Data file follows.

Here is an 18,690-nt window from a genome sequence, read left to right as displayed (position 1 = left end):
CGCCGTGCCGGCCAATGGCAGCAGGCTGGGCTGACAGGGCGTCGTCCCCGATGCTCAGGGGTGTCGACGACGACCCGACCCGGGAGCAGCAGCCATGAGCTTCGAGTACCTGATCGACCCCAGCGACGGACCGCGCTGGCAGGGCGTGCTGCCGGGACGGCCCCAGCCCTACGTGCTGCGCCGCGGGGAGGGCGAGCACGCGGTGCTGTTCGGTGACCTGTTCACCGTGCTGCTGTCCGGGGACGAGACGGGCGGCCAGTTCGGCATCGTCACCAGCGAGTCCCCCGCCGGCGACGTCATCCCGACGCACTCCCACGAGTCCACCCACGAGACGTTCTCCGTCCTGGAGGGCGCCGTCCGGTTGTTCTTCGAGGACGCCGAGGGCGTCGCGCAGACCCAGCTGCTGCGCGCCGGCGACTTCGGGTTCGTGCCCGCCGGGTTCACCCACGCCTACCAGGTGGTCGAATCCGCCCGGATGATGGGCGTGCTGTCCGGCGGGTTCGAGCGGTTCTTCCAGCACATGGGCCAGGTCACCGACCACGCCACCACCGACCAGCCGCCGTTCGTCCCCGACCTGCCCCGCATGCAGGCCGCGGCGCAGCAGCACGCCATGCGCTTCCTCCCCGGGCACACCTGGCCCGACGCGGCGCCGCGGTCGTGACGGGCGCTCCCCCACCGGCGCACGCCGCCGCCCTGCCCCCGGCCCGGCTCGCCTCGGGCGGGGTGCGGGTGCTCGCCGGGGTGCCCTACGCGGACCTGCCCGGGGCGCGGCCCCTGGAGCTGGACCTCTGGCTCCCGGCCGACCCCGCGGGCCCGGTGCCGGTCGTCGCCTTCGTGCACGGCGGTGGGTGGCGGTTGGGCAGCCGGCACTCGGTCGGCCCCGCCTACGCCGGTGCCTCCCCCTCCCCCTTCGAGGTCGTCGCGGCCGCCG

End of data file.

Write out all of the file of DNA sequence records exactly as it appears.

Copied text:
Here is an 18,690-nt window from a genome sequence, read left to right as displayed (position 1 = left end):
CGCCGTGCCGGCCAATGGCAGCAGGCTGGGCTGACAGGGCGTCGTCCCCGATGCTCAGGGGTGTCGACGACGACCCGACCCGGGAGCAGCAGCCATGAGCTTCGAGTACCTGATCGACCCCAGCGACGGACCGCGCTGGCAGGGCGTGCTGCCGGGACGGCCCCAGCCCTACGTGCTGCGCCGCGGGGAGGGCGAGCACGCGGTGCTGTTCGGTGACCTGTTCACCGTGCTGCTGTCCGGGGACGAGACGGGCGGCCAGTTCGGCATCGTCACCAGCGAGTCCCCCGCCGGCGACGTCATCCCGACGCACTCCCACGAGTCCACCCACGAGACGTTCTCCGTCCTGGAGGGCGCCGTCCGGTTGTTCTTCGAGGACGCCGAGGGCGTCGCGCAGACCCAGCTGCTGCGCGCCGGCGACTTCGGGTTCGTGCCCGCCGGGTTCACCCACGCCTACCAGGTGGTCGAATCCGCCCGGATGATGGGCGTGCTGTCCGGCGGGTTCGAGCGGTTCTTCCAGCACATGGGCCAGGTCACCGACCACGCCACCACCGACCAGCCGCCGTTCGTCCCCGACCTGCCCCGCATGCAGGCCGCGGCGCAGCAGCACGCCATGCGCTTCCTCCCCGGGCACACCTGGCCCGACGCGGCGCCGCGGTCGTGACGGGCGCTCCCCCACCGGCGCACGCCGCCGCCCTGCCCCCGGCCCGGCTCGCCTCGGGCGGGGTGCGGGTGCTCGCCGGGGTGCCCTACGCGGACCTGCCCGGGGCGCGGCCCCTGGAGCTGGACCTCTGGCTCCCGGCCGACCCCGCGGGCCCGGTGCCGGTCGTCGCCTTCGTGCACGGCGGTGGGTGGCGGTTGGGCAGCCGGCACTCGGTCGGCCCCGCCTACGCCGGTGCCTCCCCCTCCCCCTTCGAGGTCGTCGCGGCCGCCG